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Oil prices stabilise after Saudi output cut pledge, but economists warn of potential economic problems

Saudi Arabia is looking to move away from a reliance on oil [AFP]

Date of publication: 9 October, 2017

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Saudi Arabia's recent output cuts has seen oil prices rise, but a jolt might not necessarily be a good thing for the kingdom, economists have warned.
Oil prices stabilised on Monday, following expectations that energy giant Saudi Arabia will keep production cuts in place.

It follows a recent two percent plunge in prices with the West Texas Intermediate (WTI) sinking below $50 a barrel on Friday, with Monday seeing a rise by nine cents to $49.38.

Saudi Arabia is expected to restrain production to help stabilise the market - which has been hit hard by low oil prices - at least until Aramco IPO next years.

Saudi King Salman al-Saud visited Moscow last week, leading to speculation that the two oil giants will agree on future cuts ahead of an OPEC meeting next month.

Salman met with President Vladimir Putin where the two leaders discussed the prospect of further oil cuts after March 2018, Russian state media reported.

"Undoubtedly, the state of affairs in the oil markets and Russian-Saudi cooperation in the interests of stabilising the situation on these markets were touched upon," a Kremlin spokesperson told TASS news agency.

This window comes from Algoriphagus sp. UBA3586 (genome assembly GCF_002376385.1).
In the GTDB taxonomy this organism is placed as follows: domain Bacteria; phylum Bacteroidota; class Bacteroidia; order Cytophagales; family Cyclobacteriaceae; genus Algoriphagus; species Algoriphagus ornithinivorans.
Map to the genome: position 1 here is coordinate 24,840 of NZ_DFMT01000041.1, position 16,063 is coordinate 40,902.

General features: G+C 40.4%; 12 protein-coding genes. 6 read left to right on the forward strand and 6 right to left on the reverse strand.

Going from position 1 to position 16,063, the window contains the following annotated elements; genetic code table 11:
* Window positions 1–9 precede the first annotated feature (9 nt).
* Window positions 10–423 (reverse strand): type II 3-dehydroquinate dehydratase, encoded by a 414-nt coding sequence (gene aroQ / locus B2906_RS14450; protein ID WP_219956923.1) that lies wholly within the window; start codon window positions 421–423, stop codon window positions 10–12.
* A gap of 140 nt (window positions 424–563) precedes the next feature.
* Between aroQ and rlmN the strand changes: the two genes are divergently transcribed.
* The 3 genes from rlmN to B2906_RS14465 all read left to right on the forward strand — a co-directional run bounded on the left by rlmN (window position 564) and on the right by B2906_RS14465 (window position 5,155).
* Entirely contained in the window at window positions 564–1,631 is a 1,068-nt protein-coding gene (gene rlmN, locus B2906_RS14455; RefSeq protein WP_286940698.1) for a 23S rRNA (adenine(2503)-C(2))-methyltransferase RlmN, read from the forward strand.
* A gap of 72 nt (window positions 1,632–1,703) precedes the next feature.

Russia and Saudi Arabia have both been hit hard by low oil prices, with Riyadh unveiling Vision 2030. The plan aims to diversify the economy away from oil and cut government spending as the world enters a post-oil age.

Economists have warned that higher oil prices could sap enthusiasm for Riyadh to carry out essential reforms that will help the economy in the long run.

"[Countries] kick-start reform programmes when oil prices are low, sometimes the enthusiasm wanes when commodity prices move higher," James McCormack, Fitch's global head of sovereign ratings, said in Riyadh last week according to Gulf Times.

"That is potentially a risk here. It will take continued focus on discipline to maintain many of those initiatives with higher oil prices."

Saudi Arabia's economy has slumped since low oil prices kicked in three years ago, with the kingdom's credit rating downgraded twice by Fitch over the past two years.

Economists have noted a number of ambitious economic diversification plans have been kicked into touch in Saudi Arabia and the Gulf region, once oil prices stabilise.

Many believe Saudi Arabia's influential Crown Prince Mohammed bin Salman will be tempted to do the same.

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